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probes
6th Dec 2013, 09:51
- leaning or not, learning or not :), but the test results are really interesting. Maybe not just the ranking, maybe more the implications, especially those about the kids feeling happy or unhappy at school, and their success internationally and regionally at home. Academic success at least. Some quotes, googlable, no links - there are so many interesting ones around the wild, wild web.
Education systems are inextricably linked with economies and the ambitions of their people. And the rising stars are those that are pushing up from below, in Asia, South America and eastern Europe. Vietnam, Brazil and Poland are getting the praise for progress, following in the footsteps of Singapore and South Korea.
What this means, the OECD says, is that there are often bigger differences within countries than between countries. And if one region can perform so well, why not the rest of the country?
[about Shanghai] He points to an ancient Chinese dedication to learning when asked to explain the city’s PISA successes, but warns: “Education is cultural. It can’t simply be copied or borrowed.”
Prof Kong says cultural factors have been central to Shanghai’s PISA glories, but suggests western students hoping to catch up with their Asian peers would do well to take on some extra homework.
“The number of hours Chinese students put into homework is several times higher than their western pals,” he says.

as for the last one about the UK - I don't know how true it is, but there's deep irony in it.
The single area in which our teenagers scored above average is “being happy at school”. This could be linked to the fact that they don’t seem to be doing algebra and can tell teachers to “Eff off” without fear of reprisal.
and probably shows how hard it is to find balance. In the long run too much of "being happy" might not be such a good idea, still some is definitely needed.

toffeez
6th Dec 2013, 10:43
At work I used to be in charge of young people who had been happy as students, and probably in high school and primary school too.

When they discovered work wasn't designed for having fun, they were not happy at all.

Fox3WheresMyBanana
6th Dec 2013, 11:42
The PISA tests have just shown my Province to be the worst in Canada for Science & Math, and worse than last time.
Is this a fair indication? You're damn right it is.
Having taught in the UK for 11 years, I think the PISA tests are accurate there too.

Corruption and cheating in exams is endemic in China. Go check up on the near-riots caused by parents when a teacher refuses to allow cheating. I've taught Chinese students in a North American University. They cheat in tests as a matter of routine, and are surprised when you pull them up about it.

Even if the kids are genuinely excellent at Math & Science - I've taught some exceptional kids from Brunei and Hong Kong - it doesn't mean they know how to think. Generally, they don't if they've learned under that system. However, transferring over to an British (Independent) school at 16 and staying to attend an British University does work. Those students have gone on to get top degrees at Oxbridge.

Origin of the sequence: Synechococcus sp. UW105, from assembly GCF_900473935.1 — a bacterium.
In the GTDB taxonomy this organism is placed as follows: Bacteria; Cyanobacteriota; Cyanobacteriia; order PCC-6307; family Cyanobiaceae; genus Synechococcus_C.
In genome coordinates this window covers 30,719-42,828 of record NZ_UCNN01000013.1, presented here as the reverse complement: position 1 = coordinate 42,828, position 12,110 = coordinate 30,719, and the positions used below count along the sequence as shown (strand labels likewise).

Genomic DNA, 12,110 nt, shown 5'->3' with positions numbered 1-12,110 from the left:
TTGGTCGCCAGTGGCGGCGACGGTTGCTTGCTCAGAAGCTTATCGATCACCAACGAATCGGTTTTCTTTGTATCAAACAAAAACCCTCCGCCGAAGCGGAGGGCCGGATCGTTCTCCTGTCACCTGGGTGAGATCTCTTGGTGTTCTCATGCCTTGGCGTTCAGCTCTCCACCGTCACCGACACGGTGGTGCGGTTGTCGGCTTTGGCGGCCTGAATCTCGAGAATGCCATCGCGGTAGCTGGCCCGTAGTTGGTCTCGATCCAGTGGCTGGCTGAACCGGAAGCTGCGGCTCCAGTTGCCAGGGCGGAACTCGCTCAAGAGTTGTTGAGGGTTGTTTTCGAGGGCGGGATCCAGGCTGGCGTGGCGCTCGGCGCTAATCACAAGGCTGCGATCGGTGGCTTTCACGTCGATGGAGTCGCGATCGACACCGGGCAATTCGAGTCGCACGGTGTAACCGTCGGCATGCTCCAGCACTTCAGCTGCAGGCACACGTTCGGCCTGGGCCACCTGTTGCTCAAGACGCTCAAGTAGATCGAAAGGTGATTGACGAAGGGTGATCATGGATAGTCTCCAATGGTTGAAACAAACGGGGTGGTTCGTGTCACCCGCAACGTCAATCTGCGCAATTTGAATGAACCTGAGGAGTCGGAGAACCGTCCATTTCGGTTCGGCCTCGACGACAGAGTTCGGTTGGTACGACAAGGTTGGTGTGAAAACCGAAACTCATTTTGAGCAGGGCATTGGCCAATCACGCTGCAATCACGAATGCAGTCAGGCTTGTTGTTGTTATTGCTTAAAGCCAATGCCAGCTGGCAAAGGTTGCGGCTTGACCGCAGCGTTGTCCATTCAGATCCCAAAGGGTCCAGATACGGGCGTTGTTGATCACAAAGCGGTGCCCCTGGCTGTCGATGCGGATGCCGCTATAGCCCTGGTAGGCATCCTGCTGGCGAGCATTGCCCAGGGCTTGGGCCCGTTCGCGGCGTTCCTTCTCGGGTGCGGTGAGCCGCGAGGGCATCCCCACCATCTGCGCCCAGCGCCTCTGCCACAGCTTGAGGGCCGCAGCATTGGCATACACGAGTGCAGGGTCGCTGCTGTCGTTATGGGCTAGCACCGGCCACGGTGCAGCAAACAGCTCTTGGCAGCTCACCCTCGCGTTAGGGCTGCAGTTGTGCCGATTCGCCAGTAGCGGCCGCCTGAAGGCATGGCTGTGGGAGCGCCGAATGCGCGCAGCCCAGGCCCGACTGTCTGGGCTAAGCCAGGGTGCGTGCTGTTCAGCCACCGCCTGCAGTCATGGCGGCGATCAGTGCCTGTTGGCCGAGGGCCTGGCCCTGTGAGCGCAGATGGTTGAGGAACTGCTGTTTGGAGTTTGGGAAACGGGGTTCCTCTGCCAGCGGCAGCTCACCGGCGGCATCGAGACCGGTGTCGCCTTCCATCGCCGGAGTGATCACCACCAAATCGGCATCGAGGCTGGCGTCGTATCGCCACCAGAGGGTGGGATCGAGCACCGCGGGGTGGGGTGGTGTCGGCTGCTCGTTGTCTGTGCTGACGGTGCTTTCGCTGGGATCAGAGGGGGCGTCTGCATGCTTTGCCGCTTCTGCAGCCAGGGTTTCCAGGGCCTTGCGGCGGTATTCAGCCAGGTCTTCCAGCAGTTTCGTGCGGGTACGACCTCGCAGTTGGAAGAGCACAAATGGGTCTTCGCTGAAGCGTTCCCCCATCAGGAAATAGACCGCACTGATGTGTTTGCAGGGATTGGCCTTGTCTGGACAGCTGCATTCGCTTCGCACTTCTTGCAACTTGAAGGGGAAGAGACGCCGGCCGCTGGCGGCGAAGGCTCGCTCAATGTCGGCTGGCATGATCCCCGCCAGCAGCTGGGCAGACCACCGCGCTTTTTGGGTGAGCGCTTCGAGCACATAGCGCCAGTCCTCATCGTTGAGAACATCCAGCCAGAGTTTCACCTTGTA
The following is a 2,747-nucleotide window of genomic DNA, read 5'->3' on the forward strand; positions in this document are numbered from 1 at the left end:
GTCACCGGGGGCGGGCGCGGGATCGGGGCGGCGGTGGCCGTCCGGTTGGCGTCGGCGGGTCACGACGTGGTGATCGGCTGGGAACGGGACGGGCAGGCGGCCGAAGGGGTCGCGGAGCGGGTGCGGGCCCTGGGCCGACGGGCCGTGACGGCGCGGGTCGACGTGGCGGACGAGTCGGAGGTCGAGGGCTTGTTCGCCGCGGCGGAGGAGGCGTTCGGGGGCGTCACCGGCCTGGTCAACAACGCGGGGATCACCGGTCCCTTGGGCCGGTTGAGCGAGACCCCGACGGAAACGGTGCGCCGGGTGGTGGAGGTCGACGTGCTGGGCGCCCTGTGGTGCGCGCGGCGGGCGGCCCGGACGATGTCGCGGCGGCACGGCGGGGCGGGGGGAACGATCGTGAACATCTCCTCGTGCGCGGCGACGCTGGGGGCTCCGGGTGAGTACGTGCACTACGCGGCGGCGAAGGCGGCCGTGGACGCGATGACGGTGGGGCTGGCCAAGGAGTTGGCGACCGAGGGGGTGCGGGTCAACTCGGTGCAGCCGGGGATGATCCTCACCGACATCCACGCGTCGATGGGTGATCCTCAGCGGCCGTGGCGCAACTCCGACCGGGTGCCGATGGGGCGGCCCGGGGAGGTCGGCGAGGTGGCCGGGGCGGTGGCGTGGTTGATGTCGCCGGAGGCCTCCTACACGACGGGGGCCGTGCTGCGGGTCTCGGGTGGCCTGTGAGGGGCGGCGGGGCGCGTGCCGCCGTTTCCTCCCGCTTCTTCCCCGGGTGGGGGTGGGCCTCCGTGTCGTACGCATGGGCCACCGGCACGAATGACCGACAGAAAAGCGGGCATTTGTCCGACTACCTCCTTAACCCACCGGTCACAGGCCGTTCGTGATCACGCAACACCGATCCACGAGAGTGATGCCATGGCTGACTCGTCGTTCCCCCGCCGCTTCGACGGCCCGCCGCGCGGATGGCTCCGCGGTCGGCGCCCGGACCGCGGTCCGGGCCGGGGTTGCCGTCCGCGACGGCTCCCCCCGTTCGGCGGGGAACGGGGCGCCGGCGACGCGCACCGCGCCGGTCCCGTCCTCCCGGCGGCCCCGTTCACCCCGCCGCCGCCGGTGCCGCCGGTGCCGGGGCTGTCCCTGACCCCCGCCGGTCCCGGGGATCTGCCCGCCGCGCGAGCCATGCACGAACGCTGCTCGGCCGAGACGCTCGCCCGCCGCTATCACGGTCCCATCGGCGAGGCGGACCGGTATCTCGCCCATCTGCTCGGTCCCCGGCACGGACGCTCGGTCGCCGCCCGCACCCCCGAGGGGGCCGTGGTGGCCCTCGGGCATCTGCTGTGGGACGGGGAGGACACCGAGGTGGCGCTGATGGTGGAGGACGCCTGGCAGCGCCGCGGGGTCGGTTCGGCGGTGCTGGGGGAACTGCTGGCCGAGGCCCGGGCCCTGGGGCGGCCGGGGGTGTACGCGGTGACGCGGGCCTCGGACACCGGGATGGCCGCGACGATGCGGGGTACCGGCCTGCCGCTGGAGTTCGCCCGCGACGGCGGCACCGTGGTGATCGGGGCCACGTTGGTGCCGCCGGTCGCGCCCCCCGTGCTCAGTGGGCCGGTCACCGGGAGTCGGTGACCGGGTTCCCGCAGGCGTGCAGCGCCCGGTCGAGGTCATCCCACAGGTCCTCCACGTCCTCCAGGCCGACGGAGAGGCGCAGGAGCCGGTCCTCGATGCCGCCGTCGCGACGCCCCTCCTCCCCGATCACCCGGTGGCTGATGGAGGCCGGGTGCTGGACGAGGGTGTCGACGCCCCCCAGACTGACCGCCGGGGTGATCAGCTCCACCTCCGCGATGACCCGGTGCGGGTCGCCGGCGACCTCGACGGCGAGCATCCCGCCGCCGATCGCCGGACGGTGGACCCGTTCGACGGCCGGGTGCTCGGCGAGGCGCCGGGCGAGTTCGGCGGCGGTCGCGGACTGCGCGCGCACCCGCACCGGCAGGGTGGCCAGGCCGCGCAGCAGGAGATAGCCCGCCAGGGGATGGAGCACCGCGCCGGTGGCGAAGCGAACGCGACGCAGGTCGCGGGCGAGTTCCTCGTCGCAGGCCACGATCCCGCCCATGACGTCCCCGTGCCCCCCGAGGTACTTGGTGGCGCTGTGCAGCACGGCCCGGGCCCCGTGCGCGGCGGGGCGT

About the best combination for excellence in the subject seems to be: Drill them more in primary school, then teach them how to think from about age 14 onwards. In the UK, this is called the grammar school system.

As to student happiness...Do you want them happy now or happy later?

charliegolf
6th Dec 2013, 11:56
Fox 3 on the money as usual (could have been a jet pilot I reckon!). There is an extension of the perceived British softness here, and playing fair. I never for a second accepted that China would let bad results off the premises, and that will be the case elsewhere in Asia too. Us, play a straight bat, it's the right way!

Where education is the route out of abject poverty, 12 hours of schooling and cramming might be the norm- otherwise, it's child abuse- everyone saw the crap they pushed from Korea last week- what a life.

While we keep lowering the standards so that the polly of the day can say things got steadily better on his/her watch, we'll get what we deserve.

racedo
6th Dec 2013, 12:29
I think the results are a fair reflection............to many parents in UK want Schools to educate their kids and they can wash their hands of all responsibility.

Homework.............not needed, reading assistance.............they will manage but its teachers fault..
Xbox / Wii etc etc............yup they must have it and teachers can't say booo to them.
We don't posesss any of the Xbox etc etc and plan not to do so.

Have littlies who love reading, why because we make sure lots of books always around, they use the local library like a sweet store every week in that they in and come back with 4-5 books. SWMBO makes sure of it.

Homework, always done, sometime late but always done and not acceptable not to do it. We have spent whole weekend getting littlie to update reading record and not doing other stuff deliberately, we then make the point that it could have taken 30 minutes, they understand in the end after a month of doing this.